Author + information
- Received January 6, 1998
- Revision received June 17, 1998
- Accepted July 2, 1998
- Published online November 1, 1998.
- John Barbetseas, MD∗,†,
- Sherif F Nagueh, MD, FACC∗,
- Christos Pitsavos, MD†,
- Pavlos K Toutouzas, MD, FACC†,
- Miguel A Quiñones, MD, FACC∗ and
- William A Zoghbi, MD, FACC∗,* ()
- ↵*Address for correspondence: Dr. William A. Zoghbi, Professor of Medicine, Director of Echocardiography Research, Baylor College of Medicine, 6550 Fannin SM-677, Houston, Texas 77030
Objectives. We sought to determine the clinical and echocardiographic parameters that differentiate thrombus from pannus formation as the etiology of obstructed mechanical prosthetic valves.
Background. Distinction of thrombus from pannus on obstructed prosthetic valves is essential because thrombolytic therapy has emerged as an alternative to reoperation.
Methods. We analyzed clinical, transthoracic and transesophageal echocardiography (TEE) data in 23 patients presenting with 24 obstructed prosthetic valves and compared the findings to pathology at surgery.
Results. Fourteen valves had thrombus and 10 had pannus formation. Patients with thrombus had a shorter duration from time of valve insertion to malfunction, shorter duration of symptoms, but similar New York Heart Association functional class at the time of operation. Patients with thrombus had a lower rate of adequate anticoagulation (21% vs. 89%; p = 0.0028). Pannus formation was more common in the aortic position (70% vs. 21%; p = 0.035). Abnormal prosthetic valve motion was detected by TEE in all cases with thrombus formation but in 60% with pannus (p = 0.0198). Thrombi were larger than pannuses (total length 2.8 ± 2.47 cm vs. 1.17 ± 0.43 cm; p = 0.038). This was mostly due to extension of thrombi into the left atrium in prosthetic mitral valves. Thrombi appeared as a soft mass on the valve in 92% of cases, whereas 29% of pannuses had a soft echo density (p = 0.007). Ultrasound video intensity ratio, derived as the videointensity of the mass to that of the prosthetic valve, was lower in the thrombus group (0.46 ± 0.14 vs. 0.71 ± 0.17, p = 0.006). A videointensity ratio of <0.70 had a positive predictive value of 87% and a negative predictive value of 89% for thrombus. Duration from onset of symptoms to reoperation of <1 month separated thrombus from pannus formation. The best objective clinical parameter for prediction of thrombus was inadequate anticoagulation, whereas the best TEE parameters were qualitative and quantitative ultrasound intensity of the mass. The presence of either inadequate anticoagulation or a soft mass by TEE improved the predictive power of either parameter alone and was similar to that of ultrasound videointensity ratio.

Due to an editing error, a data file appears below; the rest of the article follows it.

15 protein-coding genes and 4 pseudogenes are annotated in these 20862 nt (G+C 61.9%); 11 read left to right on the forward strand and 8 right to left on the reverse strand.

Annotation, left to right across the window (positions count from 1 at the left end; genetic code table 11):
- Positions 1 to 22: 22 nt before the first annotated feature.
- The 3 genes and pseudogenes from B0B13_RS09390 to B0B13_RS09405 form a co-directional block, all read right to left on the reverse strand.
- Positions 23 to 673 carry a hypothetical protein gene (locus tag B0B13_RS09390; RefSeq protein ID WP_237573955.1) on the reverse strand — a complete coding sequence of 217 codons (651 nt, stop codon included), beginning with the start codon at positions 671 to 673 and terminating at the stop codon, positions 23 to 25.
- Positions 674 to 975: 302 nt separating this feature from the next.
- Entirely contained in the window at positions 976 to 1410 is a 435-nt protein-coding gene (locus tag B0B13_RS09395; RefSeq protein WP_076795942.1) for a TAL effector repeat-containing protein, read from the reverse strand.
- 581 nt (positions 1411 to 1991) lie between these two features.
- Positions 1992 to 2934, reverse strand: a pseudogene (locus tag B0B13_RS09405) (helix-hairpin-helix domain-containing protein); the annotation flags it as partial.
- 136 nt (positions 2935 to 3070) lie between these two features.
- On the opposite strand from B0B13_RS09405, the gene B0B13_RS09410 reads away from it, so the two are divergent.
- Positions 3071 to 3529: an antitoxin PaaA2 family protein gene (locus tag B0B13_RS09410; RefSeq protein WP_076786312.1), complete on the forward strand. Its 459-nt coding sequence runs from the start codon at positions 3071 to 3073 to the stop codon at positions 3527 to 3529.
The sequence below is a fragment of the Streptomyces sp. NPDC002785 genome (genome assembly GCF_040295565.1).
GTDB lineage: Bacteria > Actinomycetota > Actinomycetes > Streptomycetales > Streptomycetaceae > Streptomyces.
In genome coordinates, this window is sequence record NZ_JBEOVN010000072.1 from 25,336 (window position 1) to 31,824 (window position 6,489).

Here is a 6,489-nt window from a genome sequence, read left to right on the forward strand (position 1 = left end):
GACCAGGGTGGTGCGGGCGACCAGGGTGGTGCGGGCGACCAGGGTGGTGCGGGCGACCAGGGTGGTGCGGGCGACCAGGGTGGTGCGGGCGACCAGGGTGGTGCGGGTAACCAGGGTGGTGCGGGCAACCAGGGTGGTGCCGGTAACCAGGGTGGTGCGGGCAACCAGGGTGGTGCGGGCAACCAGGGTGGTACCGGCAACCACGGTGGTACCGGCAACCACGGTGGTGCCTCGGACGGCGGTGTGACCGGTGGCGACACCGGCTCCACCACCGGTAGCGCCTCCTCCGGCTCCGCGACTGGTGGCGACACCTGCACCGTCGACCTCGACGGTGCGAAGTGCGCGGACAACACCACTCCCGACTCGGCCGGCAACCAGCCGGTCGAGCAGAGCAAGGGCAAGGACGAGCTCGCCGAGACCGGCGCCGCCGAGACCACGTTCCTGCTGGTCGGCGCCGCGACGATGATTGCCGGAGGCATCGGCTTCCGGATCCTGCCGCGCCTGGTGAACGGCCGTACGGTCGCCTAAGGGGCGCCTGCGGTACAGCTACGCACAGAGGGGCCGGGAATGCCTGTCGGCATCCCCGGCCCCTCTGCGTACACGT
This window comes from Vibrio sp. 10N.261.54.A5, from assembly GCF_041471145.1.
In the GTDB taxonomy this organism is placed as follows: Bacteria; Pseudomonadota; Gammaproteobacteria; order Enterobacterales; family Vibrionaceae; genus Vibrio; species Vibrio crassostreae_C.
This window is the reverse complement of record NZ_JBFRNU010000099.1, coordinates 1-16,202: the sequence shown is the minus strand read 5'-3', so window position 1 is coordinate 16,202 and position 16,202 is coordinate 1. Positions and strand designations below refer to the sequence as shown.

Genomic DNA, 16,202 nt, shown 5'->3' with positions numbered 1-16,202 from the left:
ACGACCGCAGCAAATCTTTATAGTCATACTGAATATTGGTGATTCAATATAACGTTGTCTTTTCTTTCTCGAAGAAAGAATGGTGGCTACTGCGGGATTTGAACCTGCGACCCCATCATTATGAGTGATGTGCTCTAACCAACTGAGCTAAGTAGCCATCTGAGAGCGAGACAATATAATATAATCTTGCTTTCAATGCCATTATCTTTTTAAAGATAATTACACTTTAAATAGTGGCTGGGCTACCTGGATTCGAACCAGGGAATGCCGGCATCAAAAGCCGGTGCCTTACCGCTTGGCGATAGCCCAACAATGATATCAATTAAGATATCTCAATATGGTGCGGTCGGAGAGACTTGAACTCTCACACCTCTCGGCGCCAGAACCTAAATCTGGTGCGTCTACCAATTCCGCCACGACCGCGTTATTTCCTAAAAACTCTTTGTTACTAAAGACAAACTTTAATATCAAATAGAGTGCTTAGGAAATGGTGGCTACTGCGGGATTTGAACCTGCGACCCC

Conclusions. Duration of symptoms, anticoagulation status and qualitative and quantitative ultrasound intensity of the mass obstructing a mechanical prosthetic valve can help differentiate pannus formation from thrombus and may therefore be of value in refining the selection of patients for thrombolytic therapy of prosthetic valve obstruction.
This work was presented in part at the annual scientific sessions of the American College of Cardiology, Atlanta, Georgia, March 1998.
- Received January 6, 1998.
- Revision received June 17, 1998.
- Accepted July 2, 1998.
- American College of Cardiology